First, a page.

“It felt surreal running out onto that field to face the fabled Lions” - Tendai ‘Beast’ Mtawarira.

Tendai ‘Beast’ Mtawarira lists the 2009 British & Irish Lions Tour, along with winning in Japan in 2019 as the two biggest highlights of his career. Mtawarira made his debut in 2008 and, with 117 caps is the third most capped Springbok of all time. “As a young 23-year-old I had to pinch myself because I was walking amongst giants facing the fabled Lions,” he remembers of that 2009 British & Irish Lions Tour.

A British & Irish Lions Tour to South Africa is a hugely significant event for both players and supporters, as it takes place only every 12 years or so. The 2021 Castle Lager Lions Series will be 14th Lions Tour to South Africa in the 130 years since the first one took place in 1891.

Mtawarira’s first test agains the Lions was at Kingspark, his homeground in Durban. “The whole stadium was chanting ‘Beast’ - that is the day I made a statement in the world of rugby,” he says, explaining what a massive milestone that was in his career. “There were some nerves in the change room ahead of that first game, but more so excitement - being able to play that first game at Kingspark was incredible and that gave me that extra confidence boost.”

It was a boost he and the other forwards needed against a much-touted Lions forward pack. “We trained so hard in silence and did all our hard work behind the scenes and when we played that first test match the Lions didn’t know what hit them.” The Springboks went on to win that first test 26–21.

The Lions came roaring back in Pretoria for the second test however, a game Mtawarira lists as one of the most physical of his career. “It was brutal,” he says. “There were so many concussions, broken noses and broken bones, it was a proper battle. I’ve measured all others against that test, but it was a game that matched my style of rugby - I was all about power, discipline and hunger.”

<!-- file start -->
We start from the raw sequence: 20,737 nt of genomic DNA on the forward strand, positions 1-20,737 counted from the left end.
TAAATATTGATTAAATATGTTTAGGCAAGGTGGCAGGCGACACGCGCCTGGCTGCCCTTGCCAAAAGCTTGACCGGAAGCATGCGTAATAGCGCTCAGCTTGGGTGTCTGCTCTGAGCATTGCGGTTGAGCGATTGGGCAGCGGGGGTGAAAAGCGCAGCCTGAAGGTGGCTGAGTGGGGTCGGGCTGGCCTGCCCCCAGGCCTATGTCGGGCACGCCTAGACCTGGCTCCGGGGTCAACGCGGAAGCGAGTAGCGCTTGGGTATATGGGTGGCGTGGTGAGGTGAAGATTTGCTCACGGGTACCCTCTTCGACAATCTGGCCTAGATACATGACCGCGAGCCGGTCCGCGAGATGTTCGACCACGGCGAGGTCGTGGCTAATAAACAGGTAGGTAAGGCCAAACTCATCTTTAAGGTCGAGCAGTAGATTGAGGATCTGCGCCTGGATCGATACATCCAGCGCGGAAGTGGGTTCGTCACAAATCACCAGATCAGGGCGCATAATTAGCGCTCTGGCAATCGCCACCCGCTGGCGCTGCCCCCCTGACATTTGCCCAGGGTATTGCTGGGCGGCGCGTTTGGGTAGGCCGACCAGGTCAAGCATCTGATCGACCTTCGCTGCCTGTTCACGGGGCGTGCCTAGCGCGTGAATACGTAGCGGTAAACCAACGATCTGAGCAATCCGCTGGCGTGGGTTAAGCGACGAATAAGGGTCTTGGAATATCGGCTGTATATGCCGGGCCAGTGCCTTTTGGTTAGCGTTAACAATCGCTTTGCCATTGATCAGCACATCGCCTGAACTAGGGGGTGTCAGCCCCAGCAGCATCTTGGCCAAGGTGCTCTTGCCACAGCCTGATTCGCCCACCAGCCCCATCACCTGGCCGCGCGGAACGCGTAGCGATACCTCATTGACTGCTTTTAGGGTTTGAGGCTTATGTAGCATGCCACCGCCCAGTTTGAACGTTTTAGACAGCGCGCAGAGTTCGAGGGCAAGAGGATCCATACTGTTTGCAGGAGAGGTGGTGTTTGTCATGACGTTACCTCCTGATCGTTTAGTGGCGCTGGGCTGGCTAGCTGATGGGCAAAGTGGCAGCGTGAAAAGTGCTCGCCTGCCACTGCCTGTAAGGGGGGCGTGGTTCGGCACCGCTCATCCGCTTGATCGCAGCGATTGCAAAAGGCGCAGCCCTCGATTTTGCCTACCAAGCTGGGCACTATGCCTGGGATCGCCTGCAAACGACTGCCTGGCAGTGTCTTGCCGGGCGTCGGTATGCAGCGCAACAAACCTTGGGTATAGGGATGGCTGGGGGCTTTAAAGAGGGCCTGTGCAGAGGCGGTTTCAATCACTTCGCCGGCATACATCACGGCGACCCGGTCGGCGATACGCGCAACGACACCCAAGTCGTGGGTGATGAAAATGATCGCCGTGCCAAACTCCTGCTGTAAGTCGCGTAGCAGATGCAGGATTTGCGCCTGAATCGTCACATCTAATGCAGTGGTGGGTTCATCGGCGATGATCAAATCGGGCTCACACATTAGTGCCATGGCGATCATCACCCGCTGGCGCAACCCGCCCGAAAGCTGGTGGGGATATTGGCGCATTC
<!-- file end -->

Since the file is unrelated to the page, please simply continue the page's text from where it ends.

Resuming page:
The Springboks won that second test 28–25 to claim the series. Since their first meeting in 1891, the British & Irish Lions and South Africa have contested 13 series, with South Africa winning eight to the Lions four, and one drawn series in 1955.

As in 2009, Mtawarira believes that this Series will also be won, or lost, up front. “A Lions series is always about physicality,” he says. “Sure, you want to play wonderful rugby and you want to score great tries, but for the wings to score the tries, the forwards have to do the work up front, it’s as simple as that.”

According to Mtawarira, the 2021 team have got what it takes to defend the Series on home soil. “The boys are hungry to get back on that field and represent their country. The hunger will show and the country is behind them in support. The South African fans love to watch their team play and they always demand a good show at home,” he says. “I think that support from the fans will be crucial, even though there won’t be fans in the stands, having the entire nation behind them in support is what will give them the edge.”


Mtawarira left a legacy on the field and now he’s working to do the same off of it, with The Beast Foundation. “The foundation is all about empowering the youth through the platforms of sport, education, and life skills development,” he explains. “My vision is to reach out to the masses and impact the continent in a big way.”